- Pain medication – Anti-inflammatories like ibuprofen can relieve pain.
- Physical therapy – Stretches and exercises can strengthen jaw muscles and improve function.
- Nightguard – Wearing a mouthguard at night prevents teeth grinding and clenching.
- Surgery – Severe TMJ damage may need corrected with surgery on the joint.
Trigeminal neuralgia treatments
- Anticonvulsants – Medications like carbamazepine or oxcarbazepine can block nerve impulses.
- Muscle relaxants – These help relieve muscle spasms and tension.
- Surgery – Procedures like microvascular decompression can relieve blood vessel compression on the nerve.
Dental abscess treatments
- Drainage – The pus inside the abscess needs drained, either through root canal or lancing.
- Antibiotics – These are prescribed to clear the bacterial infection.
- Pain medication- Over-the-counter pain relievers can provide relief.
- Root canal therapy – This can remove diseased pulp and save the tooth.
- Tooth extraction – If the tooth cannot be saved, pulling it will cure the infection.
- Nasal corticosteroids – Sprays like Flonase reduce sinus swelling and pressure.
- Pain medication – Ibuprofen or acetaminophen can alleviate pain.
- Saline irrigation – Rinsing the sinuses with saltwater helps flush out mucus.
- Antibiotics – Bacterial infections may need antibiotics like amoxicillin.
- Decongestants – Pseudoephedrine tablets or nasal sprays open congested passages.
Prevention tips to avoid further ear and dental pain
Once the cause of your ear and tooth pain is treated, there are some helpful tips to avoid recurrence:
- Practice good oral hygiene – Brush twice daily, floss regularly, and see your dentist for cleanings and checkups every 6 months.
- Avoid smoking and secondhand smoke – Smoking boosts the risk of ear infections.
- Use earplugs around loud noise – Protect your ears from excessive noise levels.
- Drink lots of water – Staying hydrated thins out mucus and prevents sinus congestion.
- Take frequent breaks if you grind your teeth – Relax your jaw muscles regularly if you have a clenching or grinding habit.
- Wear a nightguard if advised – This protects your teeth from damage caused by grinding or clenching when sleeping.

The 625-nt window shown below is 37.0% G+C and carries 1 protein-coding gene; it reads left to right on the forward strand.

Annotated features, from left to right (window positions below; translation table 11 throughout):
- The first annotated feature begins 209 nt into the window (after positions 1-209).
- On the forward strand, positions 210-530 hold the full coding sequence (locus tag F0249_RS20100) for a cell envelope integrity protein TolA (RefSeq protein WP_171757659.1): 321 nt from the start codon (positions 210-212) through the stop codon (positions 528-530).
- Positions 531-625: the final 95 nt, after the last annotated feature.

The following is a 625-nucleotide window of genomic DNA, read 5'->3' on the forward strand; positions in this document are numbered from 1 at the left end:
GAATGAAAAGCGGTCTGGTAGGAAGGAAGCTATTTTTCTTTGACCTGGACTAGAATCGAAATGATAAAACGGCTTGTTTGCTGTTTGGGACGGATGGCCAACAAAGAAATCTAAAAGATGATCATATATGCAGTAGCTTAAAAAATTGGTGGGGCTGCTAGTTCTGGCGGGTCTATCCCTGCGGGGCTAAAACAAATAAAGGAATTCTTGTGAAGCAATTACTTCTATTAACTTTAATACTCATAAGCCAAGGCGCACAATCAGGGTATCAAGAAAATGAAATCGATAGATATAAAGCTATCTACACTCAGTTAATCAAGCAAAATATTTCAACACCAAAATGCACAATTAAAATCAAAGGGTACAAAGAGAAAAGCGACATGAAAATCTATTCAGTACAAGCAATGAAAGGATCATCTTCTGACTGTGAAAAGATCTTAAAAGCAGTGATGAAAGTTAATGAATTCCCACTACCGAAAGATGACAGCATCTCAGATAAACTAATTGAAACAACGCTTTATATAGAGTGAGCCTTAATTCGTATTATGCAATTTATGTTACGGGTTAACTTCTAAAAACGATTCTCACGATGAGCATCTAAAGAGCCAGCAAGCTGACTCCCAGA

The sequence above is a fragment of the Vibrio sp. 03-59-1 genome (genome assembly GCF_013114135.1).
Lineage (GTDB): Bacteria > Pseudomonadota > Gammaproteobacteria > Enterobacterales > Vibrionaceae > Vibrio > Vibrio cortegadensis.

- Avoid resting your jaw on your hand – This habit can contribute to TMJ strain over time.
- Manage stress levels – Stress can worsen bruxism, TMJ issues, and tension. Make time for relaxation.
- Get the flu shot – Preventing the flu helps stop flu-related ear infections.
Seeing your doctor and dentist right away when experiencing new ear and tooth pain is important for proper diagnosis and treatment. Many causes of such pain can be readily fixed before they become severe issues. Taking preventive measures can also reduce the likelihood of recurrence.
Frequently Asked Questions about Left Ear and Tooth Pain
What does it mean if I have pain in my left ear and upper teeth?
Pain in the left ear and upper back teeth can often be caused by sinusitis. A sinus infection behind the cheekbone and upper teeth may refer pain to these areas. Dental issues like an abscess of the upper back molar can also cause such pain.
Can ear infections cause tooth pain?
Yes, ear infections can definitely cause tooth pain. The nerves that supply the ear are closely connected to those supplying the teeth, gums, and lower jaw. Ear infection pain and pressure can radiate to these areas, especially the lower back teeth on the same side as the infected ear.
Why does my earache come and go?
An earache that comes and goes is most likely being caused by a middle ear infection, medically termed acute otitis media. The infection leads to fluid buildup behind the eardrum which comes and goes as the swelling and inflammation waxes and wanes. Coming and going ear pain should be examined by a doctor.
Can teeth grinding cause ear pain?
Yes, excessive teeth grinding and clenching, known as bruxism, can contribute to earaches. Grinding places pressure on the temporomandibular joint (TMJ) and can cause inflammation of the joint. Since the joint is located right by the ear, this inflammation can refer pain to the ear.
What home remedies help an earache?
Some home remedies to try for a mild earache include a warm compress over the ear, OTC pain relievers like acetaminophen or ibuprofen, nasal decongestant sprays or drops, using a humidifier, drinking lots of fluids, and getting extra rest. Have a doctor examine an earache lasting more than a day or two.